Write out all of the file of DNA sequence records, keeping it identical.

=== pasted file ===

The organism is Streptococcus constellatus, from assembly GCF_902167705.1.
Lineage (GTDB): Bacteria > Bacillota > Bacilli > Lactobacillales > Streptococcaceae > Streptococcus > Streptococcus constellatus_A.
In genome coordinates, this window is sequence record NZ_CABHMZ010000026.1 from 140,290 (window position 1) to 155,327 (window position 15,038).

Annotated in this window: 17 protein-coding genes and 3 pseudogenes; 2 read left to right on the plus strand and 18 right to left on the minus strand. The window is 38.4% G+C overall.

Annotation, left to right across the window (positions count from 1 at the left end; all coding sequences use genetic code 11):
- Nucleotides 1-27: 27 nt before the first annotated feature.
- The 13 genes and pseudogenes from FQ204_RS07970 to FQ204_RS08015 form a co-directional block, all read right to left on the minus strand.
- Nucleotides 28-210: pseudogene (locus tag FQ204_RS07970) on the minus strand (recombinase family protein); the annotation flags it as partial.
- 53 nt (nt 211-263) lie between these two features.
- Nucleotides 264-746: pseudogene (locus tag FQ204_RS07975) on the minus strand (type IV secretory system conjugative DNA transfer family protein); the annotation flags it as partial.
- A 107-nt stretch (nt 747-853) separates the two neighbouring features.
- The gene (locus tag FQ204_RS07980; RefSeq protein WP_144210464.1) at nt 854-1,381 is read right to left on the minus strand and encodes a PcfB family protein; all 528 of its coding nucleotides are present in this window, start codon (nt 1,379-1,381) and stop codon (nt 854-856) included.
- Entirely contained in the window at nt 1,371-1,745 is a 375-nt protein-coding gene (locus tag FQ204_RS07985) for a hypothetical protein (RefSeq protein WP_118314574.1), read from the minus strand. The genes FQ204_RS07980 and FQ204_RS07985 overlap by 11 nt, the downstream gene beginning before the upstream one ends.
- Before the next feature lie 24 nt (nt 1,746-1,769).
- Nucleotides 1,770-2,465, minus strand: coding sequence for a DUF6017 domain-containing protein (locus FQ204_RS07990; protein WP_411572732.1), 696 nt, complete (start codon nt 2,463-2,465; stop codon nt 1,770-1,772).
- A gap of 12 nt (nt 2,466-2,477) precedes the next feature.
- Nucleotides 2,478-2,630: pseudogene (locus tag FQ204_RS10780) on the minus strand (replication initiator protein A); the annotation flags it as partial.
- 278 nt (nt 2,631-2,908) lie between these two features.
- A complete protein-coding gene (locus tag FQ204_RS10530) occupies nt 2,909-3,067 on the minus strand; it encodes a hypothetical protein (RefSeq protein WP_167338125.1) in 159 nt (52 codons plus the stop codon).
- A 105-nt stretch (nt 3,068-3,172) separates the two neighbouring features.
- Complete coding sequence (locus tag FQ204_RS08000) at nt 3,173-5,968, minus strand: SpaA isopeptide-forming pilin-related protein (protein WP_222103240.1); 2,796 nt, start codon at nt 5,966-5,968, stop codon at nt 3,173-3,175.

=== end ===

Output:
The organism is Streptococcus constellatus, from assembly GCF_902167705.1.
Lineage (GTDB): Bacteria > Bacillota > Bacilli > Lactobacillales > Streptococcaceae > Streptococcus > Streptococcus constellatus_A.
In genome coordinates, this window is sequence record NZ_CABHMZ010000026.1 from 140,290 (window position 1) to 155,327 (window position 15,038).

Annotated in this window: 17 protein-coding genes and 3 pseudogenes; 2 read left to right on the plus strand and 18 right to left on the minus strand. The window is 38.4% G+C overall.

Annotation, left to right across the window (positions count from 1 at the left end; all coding sequences use genetic code 11):
- Nucleotides 1-27: 27 nt before the first annotated feature.
- The 13 genes and pseudogenes from FQ204_RS07970 to FQ204_RS08015 form a co-directional block, all read right to left on the minus strand.
- Nucleotides 28-210: pseudogene (locus tag FQ204_RS07970) on the minus strand (recombinase family protein); the annotation flags it as partial.
- 53 nt (nt 211-263) lie between these two features.
- Nucleotides 264-746: pseudogene (locus tag FQ204_RS07975) on the minus strand (type IV secretory system conjugative DNA transfer family protein); the annotation flags it as partial.
- A 107-nt stretch (nt 747-853) separates the two neighbouring features.
- The gene (locus tag FQ204_RS07980; RefSeq protein WP_144210464.1) at nt 854-1,381 is read right to left on the minus strand and encodes a PcfB family protein; all 528 of its coding nucleotides are present in this window, start codon (nt 1,379-1,381) and stop codon (nt 854-856) included.
- Entirely contained in the window at nt 1,371-1,745 is a 375-nt protein-coding gene (locus tag FQ204_RS07985) for a hypothetical protein (RefSeq protein WP_118314574.1), read from the minus strand. The genes FQ204_RS07980 and FQ204_RS07985 overlap by 11 nt, the downstream gene beginning before the upstream one ends.
- Before the next feature lie 24 nt (nt 1,746-1,769).
- Nucleotides 1,770-2,465, minus strand: coding sequence for a DUF6017 domain-containing protein (locus FQ204_RS07990; protein WP_411572732.1), 696 nt, complete (start codon nt 2,463-2,465; stop codon nt 1,770-1,772).
- A gap of 12 nt (nt 2,466-2,477) precedes the next feature.
- Nucleotides 2,478-2,630: pseudogene (locus tag FQ204_RS10780) on the minus strand (replication initiator protein A); the annotation flags it as partial.
- 278 nt (nt 2,631-2,908) lie between these two features.
- A complete protein-coding gene (locus tag FQ204_RS10530) occupies nt 2,909-3,067 on the minus strand; it encodes a hypothetical protein (RefSeq protein WP_167338125.1) in 159 nt (52 codons plus the stop codon).
- A 105-nt stretch (nt 3,068-3,172) separates the two neighbouring features.
- Complete coding sequence (locus tag FQ204_RS08000) at nt 3,173-5,968, minus strand: SpaA isopeptide-forming pilin-related protein (protein WP_222103240.1); 2,796 nt, start codon at nt 5,966-5,968, stop codon at nt 3,173-3,175.